The detained immigrants worked for $1 per day to run the facility. Henry said he didn’t mind working to occupy himself, but that the guards would treat them as if they were obligated to work all the time. “Inside there is a [guard] that shouts at the workers horribly,” he said. “They make you feel like you are a criminal, not a detained person. [The guards] think that they’re superior to us… they didn’t respect us as if we were people.” He also described how in the kitchen, where he worked, detainees were forced to sign many forms related to using knives and cooking equipment without adequate time to read what they were signing.

Knowing that he was unable to leave his room, or even see outside was the most difficult part of being detained for Henry, who suffers from PTSD. “There are no windows in the detention center. You’re enclosed,” he said. “I explained perfectly to the director of the detention center that I was suffering from Post-Traumatic Stress Disorder, and that I had to be in a place [with windows], and he told me no,” Henry said. “My psychologist was telling me that yes, I should be in a room where at least there were windows and I could see outside.” The majority of rooms were large with no windows that allowed people to see outside, which Henry said makes people become more depressed. “The detention centers aren’t set up well to care for people,” Henry said. “They need to be closed.”

While in detention, Henry helped to organize a hunger strike, the second at the facility, by sending messages from the kitchen to other “pods” of detainees who were meeting with religious groups from the outside. They sent them notes on slips of paper, asking if they would help support them in a hunger strike to expose the injustices that were occurring inside the facility. Those who worked in the kitchen or laundry room sent notes to other leaders, arranging a time to meet in the library to plan their demands and what action they would take. For three days, Henry said around 900 detainees refused to eat, himself among them. “I chose to [participate in the hunger strike] because [I saw] other people suffering, people not receiving medical care, minors arriving at the detention center without anyone having checked that they’re under age… there were many calamities… we had to do something. One person by himself can’t do anything but together we can do a great deal.”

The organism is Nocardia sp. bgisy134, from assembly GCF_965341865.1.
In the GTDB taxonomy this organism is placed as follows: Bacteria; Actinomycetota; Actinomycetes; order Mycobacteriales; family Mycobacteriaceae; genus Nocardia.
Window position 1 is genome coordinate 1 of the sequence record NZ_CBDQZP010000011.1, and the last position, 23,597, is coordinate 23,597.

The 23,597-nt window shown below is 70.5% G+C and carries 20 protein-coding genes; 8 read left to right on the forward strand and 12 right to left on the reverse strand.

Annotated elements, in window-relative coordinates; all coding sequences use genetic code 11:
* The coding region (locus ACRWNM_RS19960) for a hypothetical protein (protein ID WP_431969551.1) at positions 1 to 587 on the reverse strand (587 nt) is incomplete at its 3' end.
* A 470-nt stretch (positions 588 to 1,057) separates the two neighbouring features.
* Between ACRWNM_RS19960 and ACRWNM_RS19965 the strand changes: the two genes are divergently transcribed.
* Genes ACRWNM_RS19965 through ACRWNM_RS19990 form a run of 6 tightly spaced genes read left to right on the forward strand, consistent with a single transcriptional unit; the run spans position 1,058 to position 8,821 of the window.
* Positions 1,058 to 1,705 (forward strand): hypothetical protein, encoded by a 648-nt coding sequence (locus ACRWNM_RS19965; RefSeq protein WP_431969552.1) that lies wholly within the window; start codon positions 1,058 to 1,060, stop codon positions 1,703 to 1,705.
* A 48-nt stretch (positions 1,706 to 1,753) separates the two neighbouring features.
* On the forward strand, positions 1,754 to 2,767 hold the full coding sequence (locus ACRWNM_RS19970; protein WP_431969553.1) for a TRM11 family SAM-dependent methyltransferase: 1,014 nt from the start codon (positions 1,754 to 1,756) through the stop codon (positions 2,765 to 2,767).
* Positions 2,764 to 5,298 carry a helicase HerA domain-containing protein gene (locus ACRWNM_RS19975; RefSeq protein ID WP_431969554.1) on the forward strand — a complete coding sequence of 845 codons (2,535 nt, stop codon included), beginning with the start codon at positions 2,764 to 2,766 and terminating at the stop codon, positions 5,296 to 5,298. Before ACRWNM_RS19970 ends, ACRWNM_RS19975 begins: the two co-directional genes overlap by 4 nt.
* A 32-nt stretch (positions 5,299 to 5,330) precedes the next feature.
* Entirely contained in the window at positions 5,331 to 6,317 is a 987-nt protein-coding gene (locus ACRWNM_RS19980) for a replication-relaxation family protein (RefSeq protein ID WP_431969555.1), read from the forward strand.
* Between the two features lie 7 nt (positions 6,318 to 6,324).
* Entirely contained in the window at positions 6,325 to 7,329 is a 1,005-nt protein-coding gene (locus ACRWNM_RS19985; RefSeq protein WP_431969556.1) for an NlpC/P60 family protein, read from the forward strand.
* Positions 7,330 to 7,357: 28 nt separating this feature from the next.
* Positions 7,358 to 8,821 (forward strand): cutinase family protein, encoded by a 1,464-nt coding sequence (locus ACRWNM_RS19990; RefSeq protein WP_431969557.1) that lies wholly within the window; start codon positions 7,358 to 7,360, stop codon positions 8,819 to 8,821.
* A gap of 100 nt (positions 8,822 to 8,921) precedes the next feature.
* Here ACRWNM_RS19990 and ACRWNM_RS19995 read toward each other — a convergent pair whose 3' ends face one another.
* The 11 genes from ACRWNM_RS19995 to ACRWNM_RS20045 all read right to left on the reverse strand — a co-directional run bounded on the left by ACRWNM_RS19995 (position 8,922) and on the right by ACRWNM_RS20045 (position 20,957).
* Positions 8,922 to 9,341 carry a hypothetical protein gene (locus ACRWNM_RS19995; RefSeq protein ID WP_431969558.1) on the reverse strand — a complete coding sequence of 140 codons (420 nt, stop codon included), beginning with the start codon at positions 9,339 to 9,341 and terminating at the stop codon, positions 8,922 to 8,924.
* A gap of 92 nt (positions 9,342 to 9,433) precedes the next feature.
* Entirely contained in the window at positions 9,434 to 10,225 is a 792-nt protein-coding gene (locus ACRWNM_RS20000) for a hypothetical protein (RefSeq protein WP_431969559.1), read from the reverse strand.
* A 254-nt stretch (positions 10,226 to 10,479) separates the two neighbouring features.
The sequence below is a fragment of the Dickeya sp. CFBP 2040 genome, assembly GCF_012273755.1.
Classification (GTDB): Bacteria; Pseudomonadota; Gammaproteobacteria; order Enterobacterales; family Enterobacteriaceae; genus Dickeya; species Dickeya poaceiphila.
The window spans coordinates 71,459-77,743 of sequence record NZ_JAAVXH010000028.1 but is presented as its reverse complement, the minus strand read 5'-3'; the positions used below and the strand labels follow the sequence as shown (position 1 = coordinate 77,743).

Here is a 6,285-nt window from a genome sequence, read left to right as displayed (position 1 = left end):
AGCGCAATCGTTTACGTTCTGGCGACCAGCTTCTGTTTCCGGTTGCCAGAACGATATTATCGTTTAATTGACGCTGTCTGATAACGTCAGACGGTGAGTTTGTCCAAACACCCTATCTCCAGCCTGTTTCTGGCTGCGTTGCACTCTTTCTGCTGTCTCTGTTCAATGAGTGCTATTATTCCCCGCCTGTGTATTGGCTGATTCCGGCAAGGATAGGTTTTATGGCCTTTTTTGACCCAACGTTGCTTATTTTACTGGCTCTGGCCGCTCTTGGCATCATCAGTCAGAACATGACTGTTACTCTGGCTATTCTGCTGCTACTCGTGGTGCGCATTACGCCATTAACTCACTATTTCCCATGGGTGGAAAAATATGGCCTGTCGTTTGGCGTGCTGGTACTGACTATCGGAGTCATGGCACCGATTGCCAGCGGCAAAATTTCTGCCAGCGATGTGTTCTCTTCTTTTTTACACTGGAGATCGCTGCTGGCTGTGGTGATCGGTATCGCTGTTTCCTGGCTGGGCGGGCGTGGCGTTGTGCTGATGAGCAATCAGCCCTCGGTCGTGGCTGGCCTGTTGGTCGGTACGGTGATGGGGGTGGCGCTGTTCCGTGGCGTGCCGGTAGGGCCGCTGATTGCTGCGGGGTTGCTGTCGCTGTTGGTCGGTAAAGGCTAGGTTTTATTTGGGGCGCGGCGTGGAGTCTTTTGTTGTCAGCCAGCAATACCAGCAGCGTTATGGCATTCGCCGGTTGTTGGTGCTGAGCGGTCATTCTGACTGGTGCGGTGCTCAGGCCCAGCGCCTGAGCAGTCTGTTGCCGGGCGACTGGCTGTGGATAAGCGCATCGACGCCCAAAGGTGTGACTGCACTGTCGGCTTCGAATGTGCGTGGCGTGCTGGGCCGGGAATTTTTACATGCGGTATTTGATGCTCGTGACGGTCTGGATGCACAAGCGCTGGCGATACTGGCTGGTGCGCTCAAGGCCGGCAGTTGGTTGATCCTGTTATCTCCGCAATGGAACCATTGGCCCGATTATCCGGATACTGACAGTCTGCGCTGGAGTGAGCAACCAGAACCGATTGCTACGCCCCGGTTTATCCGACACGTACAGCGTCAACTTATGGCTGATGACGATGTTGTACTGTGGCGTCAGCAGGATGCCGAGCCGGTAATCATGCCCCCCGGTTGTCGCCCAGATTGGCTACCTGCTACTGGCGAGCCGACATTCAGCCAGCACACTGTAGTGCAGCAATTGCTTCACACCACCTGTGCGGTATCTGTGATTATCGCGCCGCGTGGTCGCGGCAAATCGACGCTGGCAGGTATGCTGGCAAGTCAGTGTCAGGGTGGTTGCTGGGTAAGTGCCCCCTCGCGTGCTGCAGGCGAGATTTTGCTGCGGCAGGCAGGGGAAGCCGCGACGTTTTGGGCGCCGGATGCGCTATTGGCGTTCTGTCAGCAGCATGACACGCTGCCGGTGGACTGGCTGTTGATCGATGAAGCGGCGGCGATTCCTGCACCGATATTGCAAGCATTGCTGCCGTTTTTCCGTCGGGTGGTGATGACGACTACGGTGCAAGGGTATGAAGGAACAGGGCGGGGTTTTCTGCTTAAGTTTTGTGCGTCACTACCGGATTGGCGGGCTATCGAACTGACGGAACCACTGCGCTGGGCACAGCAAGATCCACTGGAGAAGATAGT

After the third day of the hunger strike, the ICE field office director met with some of the detainees to ask what they wanted. They described the problems with conditions at the facility, the high bonds ($7,500 was common), and that people without criminal records were being placed in detention. They promised changes, but Henry reflected that they should have gotten them in writing because “they ignored us and many things have not changed.”

After being released from detention, Henry continued to communicate with leaders inside the detention center to organize a third hunger strike at the facility. He helped coordinate with other advocates to amplify the voices of the people inside the facility by protesting outside, and connecting with advocates for hunger strikers at GEO immigrant detention facilities in the U.K. “The treatment of undocumented people is unjust,” Henry said. “We did the hunger strike… principally because they are breaking up families.”

Thinking of the children separated from one or both of their parents, and the trauma it causes them gives him strength to continue fighting for meaningful reform to the immigration system. “Not only in detention centers, but in the entire U.S. the system is bad,” Henry said. “Private prisons are causing harm.”

Henry now lives with his brother near Seattle and has received a human rights award for his continued advocacy for immigrants detained at the Northwest Detention Center.